A genetic and behavioural study has identified two mutations in a gene called melanocortin 2 that help explain why dogs are so social to humans
9 June 2022
Dogs may have developed the social skills to interact with humans in part due to mutations in a stress-response gene.
Miho Nagasawa at Azabu University in Japan and his colleagues analysed genetic variations in four genes in 642 domesticated dogs.
The team chose the four genes – oxytocin (OT), oxytocin receptor (OTR), melanocortin 2 receptor (MC2R) and a gene called WBSCR17 – because they are all involved in how dogs respond to stress.
“Dogs’ social cognitive abilities are thought to have been acquired as a by-product of mutations of the stress response,” says Nagasawa.
After looking at the dogs’ genes, the team gave the animals two tasks to test their interactions with humans.
In the first, the animals were trained to find food hidden under one of two bowls. Each dog was then tasked with determining which bowl had food hidden underneath by looking at an experimenter’s cues.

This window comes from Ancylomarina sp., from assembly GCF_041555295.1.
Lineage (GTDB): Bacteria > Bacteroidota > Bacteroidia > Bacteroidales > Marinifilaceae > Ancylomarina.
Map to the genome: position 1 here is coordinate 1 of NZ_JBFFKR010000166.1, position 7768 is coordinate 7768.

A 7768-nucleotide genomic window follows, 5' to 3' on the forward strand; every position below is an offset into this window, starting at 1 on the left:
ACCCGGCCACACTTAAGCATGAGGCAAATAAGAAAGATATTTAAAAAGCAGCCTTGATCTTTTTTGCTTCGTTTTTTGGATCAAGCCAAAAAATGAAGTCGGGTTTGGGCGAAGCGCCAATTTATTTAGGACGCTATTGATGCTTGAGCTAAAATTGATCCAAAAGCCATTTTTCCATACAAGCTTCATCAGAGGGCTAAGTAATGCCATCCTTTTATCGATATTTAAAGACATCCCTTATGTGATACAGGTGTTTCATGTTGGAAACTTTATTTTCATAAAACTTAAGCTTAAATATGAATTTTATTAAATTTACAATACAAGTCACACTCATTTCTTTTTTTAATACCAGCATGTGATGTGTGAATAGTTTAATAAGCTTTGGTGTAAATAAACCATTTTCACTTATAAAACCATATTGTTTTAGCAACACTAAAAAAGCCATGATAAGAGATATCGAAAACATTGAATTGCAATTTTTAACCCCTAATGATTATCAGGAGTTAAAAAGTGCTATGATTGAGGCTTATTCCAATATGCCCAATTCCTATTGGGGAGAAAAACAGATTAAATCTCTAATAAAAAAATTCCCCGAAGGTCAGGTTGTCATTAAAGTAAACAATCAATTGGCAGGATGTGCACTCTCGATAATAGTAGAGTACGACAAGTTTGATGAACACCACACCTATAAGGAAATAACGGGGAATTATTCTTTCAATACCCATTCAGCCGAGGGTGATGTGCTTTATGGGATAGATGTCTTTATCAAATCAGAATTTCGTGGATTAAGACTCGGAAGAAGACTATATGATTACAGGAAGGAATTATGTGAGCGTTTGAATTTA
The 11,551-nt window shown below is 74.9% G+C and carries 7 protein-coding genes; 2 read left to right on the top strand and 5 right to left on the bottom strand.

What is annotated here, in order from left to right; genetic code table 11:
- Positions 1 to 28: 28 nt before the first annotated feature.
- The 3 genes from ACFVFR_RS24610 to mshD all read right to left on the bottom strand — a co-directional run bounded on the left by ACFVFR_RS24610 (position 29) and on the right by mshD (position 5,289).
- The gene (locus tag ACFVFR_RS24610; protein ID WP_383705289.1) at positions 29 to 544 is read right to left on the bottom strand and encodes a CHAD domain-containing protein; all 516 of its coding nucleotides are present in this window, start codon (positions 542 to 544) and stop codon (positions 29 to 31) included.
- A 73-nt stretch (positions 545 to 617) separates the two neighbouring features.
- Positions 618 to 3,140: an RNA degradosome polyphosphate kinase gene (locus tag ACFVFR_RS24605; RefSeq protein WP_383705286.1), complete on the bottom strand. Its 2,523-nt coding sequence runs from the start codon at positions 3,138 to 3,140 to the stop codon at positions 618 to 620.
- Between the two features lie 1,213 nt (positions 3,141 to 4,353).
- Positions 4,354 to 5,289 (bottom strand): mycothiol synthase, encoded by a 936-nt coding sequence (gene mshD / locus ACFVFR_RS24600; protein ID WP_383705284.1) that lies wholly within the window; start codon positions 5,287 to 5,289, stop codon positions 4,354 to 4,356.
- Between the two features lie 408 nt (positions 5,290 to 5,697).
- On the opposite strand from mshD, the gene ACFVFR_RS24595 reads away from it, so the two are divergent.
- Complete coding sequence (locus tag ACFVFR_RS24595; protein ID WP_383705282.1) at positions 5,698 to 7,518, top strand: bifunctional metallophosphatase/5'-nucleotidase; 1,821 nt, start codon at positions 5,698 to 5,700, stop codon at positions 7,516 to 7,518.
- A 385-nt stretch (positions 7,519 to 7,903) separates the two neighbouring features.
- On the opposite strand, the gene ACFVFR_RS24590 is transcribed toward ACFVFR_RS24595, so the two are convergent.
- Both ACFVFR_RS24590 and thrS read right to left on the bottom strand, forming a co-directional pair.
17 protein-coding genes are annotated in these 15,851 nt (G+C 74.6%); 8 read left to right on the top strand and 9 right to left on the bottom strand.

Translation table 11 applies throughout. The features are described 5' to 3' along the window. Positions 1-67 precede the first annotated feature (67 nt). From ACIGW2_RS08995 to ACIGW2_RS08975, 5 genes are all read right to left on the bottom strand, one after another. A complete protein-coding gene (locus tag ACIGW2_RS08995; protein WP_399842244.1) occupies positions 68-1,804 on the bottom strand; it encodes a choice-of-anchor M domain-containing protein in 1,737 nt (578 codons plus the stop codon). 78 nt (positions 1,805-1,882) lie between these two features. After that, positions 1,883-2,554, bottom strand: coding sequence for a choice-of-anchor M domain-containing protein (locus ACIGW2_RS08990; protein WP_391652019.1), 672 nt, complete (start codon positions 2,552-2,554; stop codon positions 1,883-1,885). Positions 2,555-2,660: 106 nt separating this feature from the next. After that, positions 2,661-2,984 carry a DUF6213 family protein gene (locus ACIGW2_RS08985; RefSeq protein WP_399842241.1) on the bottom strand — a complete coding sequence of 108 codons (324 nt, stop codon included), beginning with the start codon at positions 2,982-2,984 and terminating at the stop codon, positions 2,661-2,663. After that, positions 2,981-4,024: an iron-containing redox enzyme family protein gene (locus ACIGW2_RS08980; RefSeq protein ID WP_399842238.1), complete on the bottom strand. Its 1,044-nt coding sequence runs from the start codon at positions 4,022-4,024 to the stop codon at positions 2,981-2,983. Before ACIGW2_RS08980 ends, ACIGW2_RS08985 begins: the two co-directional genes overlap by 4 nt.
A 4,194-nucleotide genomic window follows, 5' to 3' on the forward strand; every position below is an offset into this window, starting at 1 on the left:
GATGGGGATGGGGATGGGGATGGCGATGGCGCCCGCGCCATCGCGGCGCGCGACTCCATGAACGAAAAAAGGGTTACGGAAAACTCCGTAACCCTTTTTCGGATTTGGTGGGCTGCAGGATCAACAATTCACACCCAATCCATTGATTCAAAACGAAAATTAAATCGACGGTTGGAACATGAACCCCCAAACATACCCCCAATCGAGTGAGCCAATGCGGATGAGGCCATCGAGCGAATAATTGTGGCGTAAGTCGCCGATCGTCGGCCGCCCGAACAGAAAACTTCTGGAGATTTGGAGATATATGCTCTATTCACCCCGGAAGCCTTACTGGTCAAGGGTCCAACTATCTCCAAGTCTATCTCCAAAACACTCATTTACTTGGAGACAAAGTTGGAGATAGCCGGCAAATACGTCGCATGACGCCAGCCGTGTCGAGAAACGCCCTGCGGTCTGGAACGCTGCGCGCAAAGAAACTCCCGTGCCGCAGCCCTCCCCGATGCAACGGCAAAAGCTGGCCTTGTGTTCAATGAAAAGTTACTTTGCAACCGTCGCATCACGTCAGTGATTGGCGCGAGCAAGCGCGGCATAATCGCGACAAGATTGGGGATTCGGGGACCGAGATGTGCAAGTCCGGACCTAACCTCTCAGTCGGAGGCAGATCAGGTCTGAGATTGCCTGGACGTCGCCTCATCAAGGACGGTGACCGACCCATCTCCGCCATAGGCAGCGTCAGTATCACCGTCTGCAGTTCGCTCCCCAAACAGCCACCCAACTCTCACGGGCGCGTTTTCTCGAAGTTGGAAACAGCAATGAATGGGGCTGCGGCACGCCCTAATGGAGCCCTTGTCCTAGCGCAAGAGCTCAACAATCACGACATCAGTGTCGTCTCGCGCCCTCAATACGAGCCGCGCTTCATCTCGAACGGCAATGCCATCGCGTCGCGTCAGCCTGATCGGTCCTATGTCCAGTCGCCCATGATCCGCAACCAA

In the second task, the dogs were trained to open a bin in order to find food inside. Each dog was then presented with the same bin, but this time it couldn’t be forced open. The dog’s behaviour was recorded for 2 minutes, while the team measured the frequency and length of time the animal spent looking at the experimenters.
In the first task, the researchers found that dogs with a specific mutation in the melanocortin-2 receptor gene could more effectively use the experimenter’s cues to choose the correct bowl. In the second task, the researchers found that dogs with another mutation in the melanocortin 2 receptor gene gazed at the experimenter for longer than dogs without this gene variant.
Nagasawa says mutations in the melanocortin 2 receptor gene may have reduced fear and aggression in dogs, leading them to be braver in their approaches with humans.
“We believe that understanding animals that can coexist with humans will provide hints for humans to coexist with… animals of other species,” says Nagasawa.
“Dogs are excellent models to study the genetic basis of complex behaviours and [for] identifying genetic variations that explain the unique human-animal bond,” says Juliane Friedrich at the University of Edinburgh, UK. “The variants identified in this study are further important puzzle pieces to help us to better understand the biological mechanisms underlying this close interspecies bond.”
Journal reference: Scientific Reports, DOI: 10.1038/s41598-022-11130-x
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